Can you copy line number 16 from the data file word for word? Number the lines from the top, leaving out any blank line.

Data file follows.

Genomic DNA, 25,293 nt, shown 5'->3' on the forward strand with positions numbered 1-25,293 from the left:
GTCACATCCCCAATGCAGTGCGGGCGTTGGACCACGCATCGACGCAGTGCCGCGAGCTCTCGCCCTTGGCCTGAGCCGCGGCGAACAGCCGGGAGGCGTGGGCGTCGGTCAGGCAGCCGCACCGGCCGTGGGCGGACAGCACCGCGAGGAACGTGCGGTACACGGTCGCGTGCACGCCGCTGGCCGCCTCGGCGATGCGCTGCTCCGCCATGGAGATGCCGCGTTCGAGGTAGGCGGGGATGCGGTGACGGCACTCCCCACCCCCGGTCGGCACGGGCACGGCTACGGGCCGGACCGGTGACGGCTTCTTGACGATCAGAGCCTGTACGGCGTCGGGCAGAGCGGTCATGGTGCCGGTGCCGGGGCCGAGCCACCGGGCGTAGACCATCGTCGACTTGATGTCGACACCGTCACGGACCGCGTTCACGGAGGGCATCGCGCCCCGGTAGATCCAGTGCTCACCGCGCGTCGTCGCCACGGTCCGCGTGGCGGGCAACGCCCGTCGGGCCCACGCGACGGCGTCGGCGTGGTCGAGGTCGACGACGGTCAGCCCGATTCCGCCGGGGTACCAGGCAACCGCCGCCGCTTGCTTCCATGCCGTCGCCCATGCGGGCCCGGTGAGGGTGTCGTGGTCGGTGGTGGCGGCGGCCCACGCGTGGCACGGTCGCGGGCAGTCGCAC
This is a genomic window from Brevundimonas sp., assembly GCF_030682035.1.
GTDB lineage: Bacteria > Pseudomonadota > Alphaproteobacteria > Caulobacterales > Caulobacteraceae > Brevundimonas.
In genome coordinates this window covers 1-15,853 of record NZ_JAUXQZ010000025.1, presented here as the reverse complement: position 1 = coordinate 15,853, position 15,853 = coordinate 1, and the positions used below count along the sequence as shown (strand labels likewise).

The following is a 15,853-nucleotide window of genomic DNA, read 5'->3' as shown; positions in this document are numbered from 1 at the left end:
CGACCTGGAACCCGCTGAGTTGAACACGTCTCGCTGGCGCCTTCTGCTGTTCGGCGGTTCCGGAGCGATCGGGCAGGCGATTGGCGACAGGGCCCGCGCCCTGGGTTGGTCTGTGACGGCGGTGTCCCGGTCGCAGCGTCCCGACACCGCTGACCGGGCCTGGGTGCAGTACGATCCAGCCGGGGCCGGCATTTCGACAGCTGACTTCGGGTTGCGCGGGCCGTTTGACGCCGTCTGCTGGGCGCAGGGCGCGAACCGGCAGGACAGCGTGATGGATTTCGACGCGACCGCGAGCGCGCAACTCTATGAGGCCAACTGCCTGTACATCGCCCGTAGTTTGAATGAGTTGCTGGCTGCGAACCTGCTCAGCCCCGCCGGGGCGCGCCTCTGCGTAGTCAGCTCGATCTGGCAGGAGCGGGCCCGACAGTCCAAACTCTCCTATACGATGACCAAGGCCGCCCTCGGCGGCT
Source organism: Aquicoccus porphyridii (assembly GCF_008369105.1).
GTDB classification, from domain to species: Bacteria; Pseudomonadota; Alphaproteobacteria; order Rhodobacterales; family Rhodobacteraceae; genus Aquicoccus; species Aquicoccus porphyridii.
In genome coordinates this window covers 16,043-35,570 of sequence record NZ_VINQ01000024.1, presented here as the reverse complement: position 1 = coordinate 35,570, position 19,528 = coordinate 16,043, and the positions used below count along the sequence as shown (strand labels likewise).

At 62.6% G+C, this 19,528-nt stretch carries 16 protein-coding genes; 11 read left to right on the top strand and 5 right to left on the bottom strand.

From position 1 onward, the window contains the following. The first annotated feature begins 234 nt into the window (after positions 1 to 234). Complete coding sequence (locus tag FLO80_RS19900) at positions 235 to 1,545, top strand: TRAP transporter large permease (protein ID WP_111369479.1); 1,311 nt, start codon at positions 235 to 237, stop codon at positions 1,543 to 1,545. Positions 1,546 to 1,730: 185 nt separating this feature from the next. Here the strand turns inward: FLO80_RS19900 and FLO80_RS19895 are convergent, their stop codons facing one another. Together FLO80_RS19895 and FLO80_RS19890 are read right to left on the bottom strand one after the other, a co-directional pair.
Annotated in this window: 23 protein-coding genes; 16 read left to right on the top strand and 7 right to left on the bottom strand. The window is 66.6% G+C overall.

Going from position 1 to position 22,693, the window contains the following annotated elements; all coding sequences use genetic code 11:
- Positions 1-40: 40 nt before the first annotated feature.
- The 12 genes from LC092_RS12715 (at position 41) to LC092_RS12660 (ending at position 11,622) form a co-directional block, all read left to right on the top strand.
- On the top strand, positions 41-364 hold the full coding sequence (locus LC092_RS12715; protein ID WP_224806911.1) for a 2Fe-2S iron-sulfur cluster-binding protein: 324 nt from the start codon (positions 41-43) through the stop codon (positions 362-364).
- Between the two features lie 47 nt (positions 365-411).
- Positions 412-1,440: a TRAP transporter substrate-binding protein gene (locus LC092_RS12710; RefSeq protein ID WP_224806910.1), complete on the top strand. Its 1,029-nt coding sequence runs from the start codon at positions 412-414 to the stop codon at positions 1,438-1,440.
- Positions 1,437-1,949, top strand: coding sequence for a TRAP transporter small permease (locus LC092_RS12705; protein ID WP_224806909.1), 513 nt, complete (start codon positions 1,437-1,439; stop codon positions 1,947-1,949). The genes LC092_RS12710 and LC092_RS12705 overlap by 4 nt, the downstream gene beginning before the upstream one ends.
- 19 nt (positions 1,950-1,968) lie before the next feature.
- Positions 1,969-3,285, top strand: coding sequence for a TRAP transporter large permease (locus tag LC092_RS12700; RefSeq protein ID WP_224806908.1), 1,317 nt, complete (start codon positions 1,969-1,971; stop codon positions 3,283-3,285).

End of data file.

- The 12 genes from LC092_RS12715 (at position 41) to LC092_RS12660 (ending at position 11,622) form a co-directional block, all read left to right on the top strand.